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ION - IAP Object Notation

Jakob Jenkov
Last update: 2017-03-01

When exchanging data between nodes in a distributed system it is beneficial to encode that data using a fast, compact and versatile data format.

A fast data format is faster to read and write (deserialize and serialize) for the communicating nodes. ION can even be traversed in its binary form if you need maximum speed.

A compact data format requires less bytes to represent the encoded data. Fewer bytes requires less network bandwidth and can thus be transferred faster across the network. A compact data format is also an advantage when reading and writing it.

A versatile data format is a data format that can be used for as many use cases as possible. This minimizes your need for finding or inventing other data formats.

ION was designed with exactly these goals in mind. In fact, we had several other design goals for ION. These are described in the text ION Design Goals.


IAP is a message oriented network protocol designed with about the same requirements as ION. It has to be a fast, compact and versatile network protocol that should be able to support a wide variety of use cases. We designed ION especially as a data format for IAP. Thus, all IAP messages are encoded using ION. In fact, ION is short for IAP Object Notation.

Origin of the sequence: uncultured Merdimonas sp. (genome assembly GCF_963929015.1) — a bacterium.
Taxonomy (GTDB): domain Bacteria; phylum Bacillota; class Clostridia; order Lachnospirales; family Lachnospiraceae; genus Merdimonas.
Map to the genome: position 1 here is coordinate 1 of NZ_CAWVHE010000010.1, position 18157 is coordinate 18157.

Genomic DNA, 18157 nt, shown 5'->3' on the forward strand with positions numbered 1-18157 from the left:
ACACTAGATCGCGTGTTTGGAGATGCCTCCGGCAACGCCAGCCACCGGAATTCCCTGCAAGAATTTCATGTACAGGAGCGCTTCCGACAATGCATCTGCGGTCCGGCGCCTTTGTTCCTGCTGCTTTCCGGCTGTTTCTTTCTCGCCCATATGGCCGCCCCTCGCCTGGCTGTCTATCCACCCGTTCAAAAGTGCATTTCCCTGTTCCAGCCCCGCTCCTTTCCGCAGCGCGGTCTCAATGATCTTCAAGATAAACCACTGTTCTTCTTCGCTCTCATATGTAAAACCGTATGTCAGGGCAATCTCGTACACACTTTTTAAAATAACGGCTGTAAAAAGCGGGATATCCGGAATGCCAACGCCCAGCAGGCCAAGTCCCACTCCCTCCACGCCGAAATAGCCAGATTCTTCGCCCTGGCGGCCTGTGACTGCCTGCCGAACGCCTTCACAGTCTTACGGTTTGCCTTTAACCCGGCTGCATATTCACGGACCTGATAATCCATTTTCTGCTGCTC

To read more about IAP go to the IAP Specification.

ION Outside IAP

Being a data format ION can be used independently of IAP. You can use ION as a data format in data files, log files, as data format for binary messages transmitted over HTTP etc.

ION can contain binary data so you can also embed other formats inside ION when necessary. For instance, an MP3 file, ZIP file, JPG file etc.

ION is a Binary Format

ION uses a binary encoding to make it faster to read and write, more compact, and to make it possible to embed binary data. ION's encoding is described in the text ION Encoding.

ION vs. Other Data Formats

ION is a data format which is similar to a binary version of JSON. In that respect ION is similar to MessagePack, CBOR and Amazon's ION but with a few minor, beneficial differences.

By the way, we published our ION format about a year before Amazon published their ION format. We did not choose the name ION because of its similarity to Amazon's ION. We did not discover the similarities until after we had designed our ION format.

We have a more detailed description of how ION compares to other data formats in the text ION vs. Other Formats.

Since ION is similar in encoding to MessagePack, CBOR and Amazon's ION, we expect the read and write speeds to be comparable to that of these formats. We have made some comparisons already with Jackson's MessagePack and CBOR implementations and they confirm this expectation. You can see the results of this comparison in the text ION Performance Benchmarks.

Jakob Jenkov

Copyright  Jenkov Aps
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